M.Sc. Global Banking & Finance
Lecturer: | John Diamondopolus |
Module: | Alternative Investments |
Submitted by | Josip Sestan, Chetanna Chukwudum |
Submitted: | 06.04.2014 |
1 Overview of Hedge Funds Strategies 1
2 What are Emerging Markets and why are they so important? 2
3 Why do Hedge Funds invest in Emerging Markets 6
4 DWS Invest Global EM Equities LC 8
4.1 Inside the DWS Invest Global EM Equities LC fund 8
4.2 Performance of the fund 10
5 Hedge Funds Performance in EM scientific paper review 11
6 Hedge Funds Strategies in EM and Africa 12
6.1 Investment ...view middle of the document...
a. | Per annum |
P&L | Profit and loss |
vs. | versus |
Overview of Hedge Funds Strategies
Hedge Fund strategies can be categorized into three main strategies. The following table gives an overview.
Table 1: Hedge Fund Strategies
Directional | Event Driven | Relative Value |
Global Macro | Merger arbitrage | Fixed-Income Arbitrage |
Long Short | Distressed securities | Quant Traders |
Emerging Markets | | |
Directional hedge fund strategies like global macro take positions in equity, bonds and currency to speculate on global macroeconomic events that will trigger and lead to huge gains in their position. Long short strategies add the possibility to short assets. Emerging Markets (EM) hedge funds belonged to this category of hedge funds. The funds invest mainly in emerging markets equities, bonds, currencies or real assets to gain an oboe average return. Event-Driven strategies try to allocate special events that will lead to huge market changes and try to participate from those market changes. Relative Value strategies are assuming perfect markets and always take the opposite direction when they think that the market has moved from these boundaries.
What are Emerging Markets and why are they so important?
Although there is no exact definition of “emerging market countries”, these are countries in the process of developing. They typically have per-capita incomes on the lower to middle end of the world range, and are in the process of moving from a closed market to an open market. Emerging market countries include a wide range of nations, categorized into BRICS, Middle East Africa etc. Although only around 20% of the world’s nations are considered emerging market countries, these countries constitute approximately 80% of the global population. The following chart describes the main differences between emerging market countries and developed markets countries. This chart has been taken from Fidelity Worldwide Investments (Fidelity, 2009).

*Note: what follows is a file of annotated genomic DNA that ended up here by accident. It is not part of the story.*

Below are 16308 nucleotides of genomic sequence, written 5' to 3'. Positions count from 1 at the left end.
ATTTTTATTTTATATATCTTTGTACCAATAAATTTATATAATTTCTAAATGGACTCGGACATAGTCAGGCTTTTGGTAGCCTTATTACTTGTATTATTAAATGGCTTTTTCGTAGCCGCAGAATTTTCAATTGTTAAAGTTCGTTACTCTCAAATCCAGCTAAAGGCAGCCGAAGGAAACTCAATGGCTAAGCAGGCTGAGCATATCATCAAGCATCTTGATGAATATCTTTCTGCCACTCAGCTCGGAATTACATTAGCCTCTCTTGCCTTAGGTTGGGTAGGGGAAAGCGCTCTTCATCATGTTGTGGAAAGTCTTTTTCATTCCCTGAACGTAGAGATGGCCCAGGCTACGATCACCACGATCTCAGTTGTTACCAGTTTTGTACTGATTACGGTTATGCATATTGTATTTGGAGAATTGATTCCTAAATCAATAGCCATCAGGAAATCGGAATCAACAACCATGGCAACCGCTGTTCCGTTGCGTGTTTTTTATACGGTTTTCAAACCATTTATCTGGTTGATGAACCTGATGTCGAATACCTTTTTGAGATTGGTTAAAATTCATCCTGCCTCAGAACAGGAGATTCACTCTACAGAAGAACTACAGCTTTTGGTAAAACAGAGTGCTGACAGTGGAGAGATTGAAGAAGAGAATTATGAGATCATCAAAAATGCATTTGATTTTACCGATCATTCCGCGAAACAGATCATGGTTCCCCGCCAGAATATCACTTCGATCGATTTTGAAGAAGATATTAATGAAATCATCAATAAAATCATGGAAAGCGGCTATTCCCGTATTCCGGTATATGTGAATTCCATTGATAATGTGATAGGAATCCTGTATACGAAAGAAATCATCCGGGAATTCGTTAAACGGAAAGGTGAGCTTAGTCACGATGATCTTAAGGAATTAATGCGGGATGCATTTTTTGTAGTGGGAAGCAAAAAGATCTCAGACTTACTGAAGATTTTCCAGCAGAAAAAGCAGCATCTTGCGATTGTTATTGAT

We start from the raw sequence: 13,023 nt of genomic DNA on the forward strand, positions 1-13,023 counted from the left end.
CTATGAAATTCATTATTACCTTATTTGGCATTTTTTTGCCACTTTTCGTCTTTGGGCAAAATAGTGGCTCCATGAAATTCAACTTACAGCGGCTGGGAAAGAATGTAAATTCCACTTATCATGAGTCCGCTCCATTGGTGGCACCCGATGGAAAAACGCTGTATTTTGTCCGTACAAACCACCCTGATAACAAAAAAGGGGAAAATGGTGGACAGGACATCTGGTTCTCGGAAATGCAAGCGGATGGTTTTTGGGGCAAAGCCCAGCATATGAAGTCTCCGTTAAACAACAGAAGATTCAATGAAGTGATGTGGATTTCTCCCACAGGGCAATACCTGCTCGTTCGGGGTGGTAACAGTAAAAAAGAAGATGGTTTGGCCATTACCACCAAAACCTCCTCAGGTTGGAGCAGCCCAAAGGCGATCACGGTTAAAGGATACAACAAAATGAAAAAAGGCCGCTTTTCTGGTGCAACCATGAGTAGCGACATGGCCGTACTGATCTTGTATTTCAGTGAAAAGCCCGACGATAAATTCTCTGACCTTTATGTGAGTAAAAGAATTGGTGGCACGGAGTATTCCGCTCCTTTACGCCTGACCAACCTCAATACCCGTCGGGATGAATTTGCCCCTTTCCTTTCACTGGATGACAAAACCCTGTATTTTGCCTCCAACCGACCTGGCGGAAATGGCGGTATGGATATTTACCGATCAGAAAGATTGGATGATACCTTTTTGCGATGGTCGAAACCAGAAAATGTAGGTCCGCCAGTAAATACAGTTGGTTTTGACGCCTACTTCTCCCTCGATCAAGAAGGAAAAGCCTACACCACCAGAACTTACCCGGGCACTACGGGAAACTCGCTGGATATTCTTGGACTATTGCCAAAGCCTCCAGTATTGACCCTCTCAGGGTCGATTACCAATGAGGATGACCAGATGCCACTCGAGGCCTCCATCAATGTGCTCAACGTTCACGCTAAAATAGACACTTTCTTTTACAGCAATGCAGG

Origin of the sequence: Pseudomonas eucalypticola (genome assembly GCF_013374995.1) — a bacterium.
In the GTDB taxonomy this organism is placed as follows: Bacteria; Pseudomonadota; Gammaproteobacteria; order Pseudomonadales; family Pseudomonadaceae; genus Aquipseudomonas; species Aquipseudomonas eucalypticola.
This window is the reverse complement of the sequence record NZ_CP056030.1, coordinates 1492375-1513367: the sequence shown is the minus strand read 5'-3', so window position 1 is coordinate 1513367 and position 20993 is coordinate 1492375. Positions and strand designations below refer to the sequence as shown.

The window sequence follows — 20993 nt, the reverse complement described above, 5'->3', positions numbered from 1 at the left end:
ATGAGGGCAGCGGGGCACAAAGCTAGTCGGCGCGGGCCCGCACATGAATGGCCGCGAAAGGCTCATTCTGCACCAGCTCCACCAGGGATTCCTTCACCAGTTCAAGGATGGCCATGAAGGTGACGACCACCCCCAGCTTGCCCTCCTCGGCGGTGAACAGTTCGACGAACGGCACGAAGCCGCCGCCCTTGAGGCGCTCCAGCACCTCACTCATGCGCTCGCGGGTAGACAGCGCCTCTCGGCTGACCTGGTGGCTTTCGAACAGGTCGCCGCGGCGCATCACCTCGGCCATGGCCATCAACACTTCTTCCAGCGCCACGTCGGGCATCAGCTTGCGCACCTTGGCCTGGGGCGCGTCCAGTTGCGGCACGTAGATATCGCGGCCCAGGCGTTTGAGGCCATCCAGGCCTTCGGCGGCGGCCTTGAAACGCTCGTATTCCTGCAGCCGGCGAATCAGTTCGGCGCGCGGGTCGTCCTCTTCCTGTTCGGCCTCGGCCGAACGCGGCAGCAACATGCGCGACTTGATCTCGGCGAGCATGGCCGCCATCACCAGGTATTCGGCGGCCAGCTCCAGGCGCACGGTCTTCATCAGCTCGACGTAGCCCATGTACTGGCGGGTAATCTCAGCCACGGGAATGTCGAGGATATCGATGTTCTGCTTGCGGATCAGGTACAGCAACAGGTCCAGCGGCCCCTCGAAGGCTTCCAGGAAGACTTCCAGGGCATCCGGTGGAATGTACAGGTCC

Figure 1: Emerging Markets vs. Developed Markets
The most important fact is that 80% of the global population lives in emerging markets countries. Nearly 80% of the land mass and foreign currency reserves is distributed among EM countries. But the market capitalization in these countries is less then 20% of the globally market capitalization and the GDP captures only 40% of the worldwide GDP. The following chart shows that emerging markets already have outperformed the developed markets when it comes to GDP growth. Between 2010 and 2013 emerging markets had a procentual GDP growth between 5% and 6%, compared to developed markets who only had a growth rate between 0% and 1%. (Black Rock, 2012)
Figure 2: Emerging Markets vs. Developed Markets GDP growth in percentage
We have seen before that current numbers show that 80% of the worldwide population lives in emerging markets countries. The next chart especially describes the development of the working-age...